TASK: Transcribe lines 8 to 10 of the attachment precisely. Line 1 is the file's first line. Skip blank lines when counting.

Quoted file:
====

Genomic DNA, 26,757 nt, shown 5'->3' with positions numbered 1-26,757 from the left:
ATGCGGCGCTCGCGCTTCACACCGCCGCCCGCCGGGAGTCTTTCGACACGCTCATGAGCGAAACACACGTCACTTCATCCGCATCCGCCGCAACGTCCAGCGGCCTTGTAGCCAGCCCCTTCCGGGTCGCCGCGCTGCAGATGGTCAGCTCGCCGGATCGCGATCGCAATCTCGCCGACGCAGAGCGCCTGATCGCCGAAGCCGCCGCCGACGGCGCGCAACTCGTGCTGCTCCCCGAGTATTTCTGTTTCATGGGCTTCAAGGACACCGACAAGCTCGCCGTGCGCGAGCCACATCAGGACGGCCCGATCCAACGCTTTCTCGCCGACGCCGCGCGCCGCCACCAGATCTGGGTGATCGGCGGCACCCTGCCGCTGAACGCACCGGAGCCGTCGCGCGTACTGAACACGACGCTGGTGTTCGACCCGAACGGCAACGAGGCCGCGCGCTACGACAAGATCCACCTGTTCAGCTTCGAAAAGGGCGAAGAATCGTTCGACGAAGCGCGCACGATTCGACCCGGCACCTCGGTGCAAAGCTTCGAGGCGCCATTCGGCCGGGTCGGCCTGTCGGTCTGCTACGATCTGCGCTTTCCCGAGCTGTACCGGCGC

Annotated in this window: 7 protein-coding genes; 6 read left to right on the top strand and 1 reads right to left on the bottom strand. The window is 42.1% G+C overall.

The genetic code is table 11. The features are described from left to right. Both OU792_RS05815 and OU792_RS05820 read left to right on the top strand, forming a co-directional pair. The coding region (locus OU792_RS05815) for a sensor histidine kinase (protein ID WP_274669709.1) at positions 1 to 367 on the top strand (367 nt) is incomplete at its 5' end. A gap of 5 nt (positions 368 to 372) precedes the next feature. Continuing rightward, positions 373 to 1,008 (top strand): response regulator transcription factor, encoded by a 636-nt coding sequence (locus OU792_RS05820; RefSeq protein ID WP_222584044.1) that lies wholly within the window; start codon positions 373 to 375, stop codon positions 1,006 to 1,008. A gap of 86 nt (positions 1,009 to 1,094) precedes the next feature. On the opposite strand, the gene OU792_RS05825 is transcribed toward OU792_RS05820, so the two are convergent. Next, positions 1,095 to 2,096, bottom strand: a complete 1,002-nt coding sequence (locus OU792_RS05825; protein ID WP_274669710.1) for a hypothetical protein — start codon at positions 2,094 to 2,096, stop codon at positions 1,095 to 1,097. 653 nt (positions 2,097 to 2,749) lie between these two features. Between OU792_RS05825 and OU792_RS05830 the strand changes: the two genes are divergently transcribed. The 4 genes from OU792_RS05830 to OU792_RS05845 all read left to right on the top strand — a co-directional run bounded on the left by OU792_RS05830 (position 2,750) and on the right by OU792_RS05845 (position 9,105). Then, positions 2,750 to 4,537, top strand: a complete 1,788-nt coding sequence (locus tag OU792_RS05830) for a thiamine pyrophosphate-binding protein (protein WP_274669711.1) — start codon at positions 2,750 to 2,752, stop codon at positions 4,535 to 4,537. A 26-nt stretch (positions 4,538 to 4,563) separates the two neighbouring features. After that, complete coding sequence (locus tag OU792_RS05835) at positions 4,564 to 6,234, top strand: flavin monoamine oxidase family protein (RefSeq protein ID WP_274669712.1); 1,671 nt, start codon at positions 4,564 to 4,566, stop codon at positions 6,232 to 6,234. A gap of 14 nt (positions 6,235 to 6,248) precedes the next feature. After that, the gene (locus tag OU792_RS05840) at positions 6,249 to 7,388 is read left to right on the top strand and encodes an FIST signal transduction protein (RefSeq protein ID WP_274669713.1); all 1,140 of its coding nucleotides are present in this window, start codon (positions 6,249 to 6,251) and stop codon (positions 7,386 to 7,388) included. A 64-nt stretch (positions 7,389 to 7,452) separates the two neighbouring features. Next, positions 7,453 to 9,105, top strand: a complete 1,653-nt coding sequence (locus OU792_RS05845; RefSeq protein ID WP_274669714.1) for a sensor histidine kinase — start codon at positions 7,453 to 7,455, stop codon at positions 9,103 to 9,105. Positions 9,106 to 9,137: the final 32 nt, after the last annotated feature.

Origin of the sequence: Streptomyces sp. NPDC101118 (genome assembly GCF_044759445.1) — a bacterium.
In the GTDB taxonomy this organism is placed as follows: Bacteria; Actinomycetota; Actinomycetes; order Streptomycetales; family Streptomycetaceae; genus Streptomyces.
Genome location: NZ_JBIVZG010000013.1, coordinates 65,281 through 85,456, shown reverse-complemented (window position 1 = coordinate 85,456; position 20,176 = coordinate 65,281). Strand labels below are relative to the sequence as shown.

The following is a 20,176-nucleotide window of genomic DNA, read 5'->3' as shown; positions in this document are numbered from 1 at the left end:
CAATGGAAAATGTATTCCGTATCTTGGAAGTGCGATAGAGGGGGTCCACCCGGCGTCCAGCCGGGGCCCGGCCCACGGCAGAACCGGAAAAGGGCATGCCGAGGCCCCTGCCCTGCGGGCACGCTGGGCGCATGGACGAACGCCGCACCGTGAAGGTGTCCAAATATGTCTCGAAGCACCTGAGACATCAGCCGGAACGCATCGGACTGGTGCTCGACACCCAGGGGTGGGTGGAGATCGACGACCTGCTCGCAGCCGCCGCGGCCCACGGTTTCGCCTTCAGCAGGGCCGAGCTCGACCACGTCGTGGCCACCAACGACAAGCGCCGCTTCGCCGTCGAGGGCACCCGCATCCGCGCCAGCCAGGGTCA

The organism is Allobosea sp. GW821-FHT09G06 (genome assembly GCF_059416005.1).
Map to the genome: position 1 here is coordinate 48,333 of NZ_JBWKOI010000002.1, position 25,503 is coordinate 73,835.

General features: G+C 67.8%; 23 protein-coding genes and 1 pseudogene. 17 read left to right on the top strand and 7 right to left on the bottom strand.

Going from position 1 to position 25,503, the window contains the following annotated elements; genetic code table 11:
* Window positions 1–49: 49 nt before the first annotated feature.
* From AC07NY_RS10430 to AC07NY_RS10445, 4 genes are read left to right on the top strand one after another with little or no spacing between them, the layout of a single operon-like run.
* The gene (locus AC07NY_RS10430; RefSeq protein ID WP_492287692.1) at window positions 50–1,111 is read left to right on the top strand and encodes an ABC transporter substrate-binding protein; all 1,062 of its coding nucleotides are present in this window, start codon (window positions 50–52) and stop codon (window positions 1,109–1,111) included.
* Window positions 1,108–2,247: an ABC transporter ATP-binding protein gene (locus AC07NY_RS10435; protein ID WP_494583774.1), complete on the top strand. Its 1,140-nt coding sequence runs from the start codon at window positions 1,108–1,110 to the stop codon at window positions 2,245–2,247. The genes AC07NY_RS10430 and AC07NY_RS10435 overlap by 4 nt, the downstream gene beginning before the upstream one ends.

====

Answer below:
The following is a 20,176-nucleotide window of genomic DNA, read 5'->3' as shown; positions in this document are numbered from 1 at the left end:
CAATGGAAAATGTATTCCGTATCTTGGAAGTGCGATAGAGGGGGTCCACCCGGCGTCCAGCCGGGGCCCGGCCCACGGCAGAACCGGAAAAGGGCATGCCGAGGCCCCTGCCCTGCGGGCACGCTGGGCGCATGGACGAACGCCGCACCGTGAAGGTGTCCAAATATGTCTCGAAGCACCTGAGACATCAGCCGGAACGCATCGGACTGGTGCTCGACACCCAGGGGTGGGTGGAGATCGACGACCTGCTCGCAGCCGCCGCGGCCCACGGTTTCGCCTTCAGCAGGGCCGAGCTCGACCACGTCGTGGCCACCAACGACAAGCGCCGCTTCGCCGTCGAGGGCACCCGCATCCGCGCCAGCCAGGGTCA

The organism is Allobosea sp. GW821-FHT09G06 (genome assembly GCF_059416005.1).